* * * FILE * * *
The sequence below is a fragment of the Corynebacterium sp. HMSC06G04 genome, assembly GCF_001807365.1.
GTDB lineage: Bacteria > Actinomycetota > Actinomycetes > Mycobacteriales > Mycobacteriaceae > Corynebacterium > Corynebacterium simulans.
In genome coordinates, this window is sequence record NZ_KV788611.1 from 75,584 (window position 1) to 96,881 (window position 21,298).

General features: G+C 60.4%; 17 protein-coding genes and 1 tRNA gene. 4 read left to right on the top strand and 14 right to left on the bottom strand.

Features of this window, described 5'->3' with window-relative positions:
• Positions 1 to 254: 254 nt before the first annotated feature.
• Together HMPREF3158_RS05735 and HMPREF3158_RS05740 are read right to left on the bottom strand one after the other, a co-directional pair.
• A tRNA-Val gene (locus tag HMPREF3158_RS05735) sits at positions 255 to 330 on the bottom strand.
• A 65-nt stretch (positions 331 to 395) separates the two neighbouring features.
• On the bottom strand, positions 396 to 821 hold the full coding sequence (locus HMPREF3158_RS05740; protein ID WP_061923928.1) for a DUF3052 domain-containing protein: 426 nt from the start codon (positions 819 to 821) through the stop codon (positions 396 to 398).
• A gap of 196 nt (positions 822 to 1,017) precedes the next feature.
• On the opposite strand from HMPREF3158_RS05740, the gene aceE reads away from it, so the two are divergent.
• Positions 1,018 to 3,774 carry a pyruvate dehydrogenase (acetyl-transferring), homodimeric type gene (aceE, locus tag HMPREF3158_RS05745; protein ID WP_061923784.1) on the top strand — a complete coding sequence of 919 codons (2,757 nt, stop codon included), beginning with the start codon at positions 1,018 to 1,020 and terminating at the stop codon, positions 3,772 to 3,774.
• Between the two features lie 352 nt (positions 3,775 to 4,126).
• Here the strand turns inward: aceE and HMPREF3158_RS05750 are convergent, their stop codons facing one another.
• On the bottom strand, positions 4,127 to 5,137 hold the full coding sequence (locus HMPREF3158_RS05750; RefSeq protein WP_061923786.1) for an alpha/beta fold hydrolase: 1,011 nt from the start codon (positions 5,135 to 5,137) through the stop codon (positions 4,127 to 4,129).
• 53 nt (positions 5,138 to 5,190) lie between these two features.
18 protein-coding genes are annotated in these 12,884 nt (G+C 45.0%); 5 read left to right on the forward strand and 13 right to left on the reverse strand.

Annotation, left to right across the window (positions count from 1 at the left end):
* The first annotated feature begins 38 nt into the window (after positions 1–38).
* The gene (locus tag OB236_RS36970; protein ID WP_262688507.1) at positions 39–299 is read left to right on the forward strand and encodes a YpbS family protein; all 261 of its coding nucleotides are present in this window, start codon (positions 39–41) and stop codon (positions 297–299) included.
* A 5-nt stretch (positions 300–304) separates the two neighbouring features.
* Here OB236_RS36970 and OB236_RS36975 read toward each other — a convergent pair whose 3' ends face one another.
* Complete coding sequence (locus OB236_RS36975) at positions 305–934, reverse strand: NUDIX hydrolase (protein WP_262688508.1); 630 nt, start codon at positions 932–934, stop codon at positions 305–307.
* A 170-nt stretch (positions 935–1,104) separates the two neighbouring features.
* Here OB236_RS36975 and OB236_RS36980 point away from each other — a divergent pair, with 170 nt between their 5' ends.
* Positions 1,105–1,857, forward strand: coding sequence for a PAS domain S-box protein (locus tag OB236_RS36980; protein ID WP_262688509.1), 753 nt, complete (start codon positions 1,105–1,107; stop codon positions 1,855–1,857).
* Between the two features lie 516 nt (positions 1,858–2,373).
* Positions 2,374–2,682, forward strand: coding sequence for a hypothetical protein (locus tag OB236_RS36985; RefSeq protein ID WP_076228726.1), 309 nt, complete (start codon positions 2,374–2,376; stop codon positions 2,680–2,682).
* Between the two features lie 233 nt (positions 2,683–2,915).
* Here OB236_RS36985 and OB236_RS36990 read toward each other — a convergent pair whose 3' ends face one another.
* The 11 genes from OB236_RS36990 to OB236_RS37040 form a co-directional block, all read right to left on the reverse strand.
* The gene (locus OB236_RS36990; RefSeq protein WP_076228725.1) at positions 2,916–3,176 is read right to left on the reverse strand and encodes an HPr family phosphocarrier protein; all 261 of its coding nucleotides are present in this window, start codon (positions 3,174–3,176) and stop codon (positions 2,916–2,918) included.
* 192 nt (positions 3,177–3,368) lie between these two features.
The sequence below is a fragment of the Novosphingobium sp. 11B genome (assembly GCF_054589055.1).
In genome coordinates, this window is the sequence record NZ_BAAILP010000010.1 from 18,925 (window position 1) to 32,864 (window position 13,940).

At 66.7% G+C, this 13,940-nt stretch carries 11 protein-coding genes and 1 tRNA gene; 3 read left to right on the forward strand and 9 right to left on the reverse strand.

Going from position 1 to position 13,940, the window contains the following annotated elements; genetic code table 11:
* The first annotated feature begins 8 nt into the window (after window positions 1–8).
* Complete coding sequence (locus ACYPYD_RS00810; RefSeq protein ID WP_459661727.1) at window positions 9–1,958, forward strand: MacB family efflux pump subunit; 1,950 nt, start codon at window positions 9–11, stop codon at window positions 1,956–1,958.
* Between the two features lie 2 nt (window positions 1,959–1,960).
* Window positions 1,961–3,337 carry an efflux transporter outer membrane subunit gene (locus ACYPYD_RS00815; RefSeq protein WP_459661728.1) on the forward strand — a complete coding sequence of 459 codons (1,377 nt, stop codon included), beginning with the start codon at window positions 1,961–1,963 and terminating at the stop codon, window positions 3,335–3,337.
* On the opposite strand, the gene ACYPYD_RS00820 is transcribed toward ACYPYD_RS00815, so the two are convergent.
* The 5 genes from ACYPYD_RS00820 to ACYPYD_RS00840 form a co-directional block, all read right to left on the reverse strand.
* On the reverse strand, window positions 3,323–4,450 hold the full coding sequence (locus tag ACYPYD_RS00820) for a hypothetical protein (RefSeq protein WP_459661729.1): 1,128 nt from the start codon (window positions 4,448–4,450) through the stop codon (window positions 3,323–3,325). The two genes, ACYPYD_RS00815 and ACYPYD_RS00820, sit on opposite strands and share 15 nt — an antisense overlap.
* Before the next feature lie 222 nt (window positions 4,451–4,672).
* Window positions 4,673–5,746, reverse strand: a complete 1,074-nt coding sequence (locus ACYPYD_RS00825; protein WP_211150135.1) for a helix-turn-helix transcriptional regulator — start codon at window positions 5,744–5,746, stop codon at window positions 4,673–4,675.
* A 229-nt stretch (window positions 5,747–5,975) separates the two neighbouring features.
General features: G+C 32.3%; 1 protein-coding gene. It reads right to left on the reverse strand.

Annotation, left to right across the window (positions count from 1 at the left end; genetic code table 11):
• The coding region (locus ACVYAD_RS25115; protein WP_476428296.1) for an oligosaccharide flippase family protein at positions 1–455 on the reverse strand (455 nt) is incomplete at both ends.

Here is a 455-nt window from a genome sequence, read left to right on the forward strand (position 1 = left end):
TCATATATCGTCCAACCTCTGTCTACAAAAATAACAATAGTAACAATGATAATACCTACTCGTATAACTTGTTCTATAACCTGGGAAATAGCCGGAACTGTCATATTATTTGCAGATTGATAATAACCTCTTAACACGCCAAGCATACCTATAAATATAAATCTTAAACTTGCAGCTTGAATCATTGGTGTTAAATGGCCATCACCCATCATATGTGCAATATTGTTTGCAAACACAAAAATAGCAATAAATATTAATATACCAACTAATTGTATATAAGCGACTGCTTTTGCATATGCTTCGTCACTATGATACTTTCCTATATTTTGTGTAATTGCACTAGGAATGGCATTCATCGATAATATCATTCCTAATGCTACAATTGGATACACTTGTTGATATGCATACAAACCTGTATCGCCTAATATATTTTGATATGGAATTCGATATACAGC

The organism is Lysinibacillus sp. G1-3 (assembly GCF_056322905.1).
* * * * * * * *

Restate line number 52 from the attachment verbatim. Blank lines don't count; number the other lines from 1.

Here is a 455-nt window from a genome sequence, read left to right on the forward strand (position 1 = left end):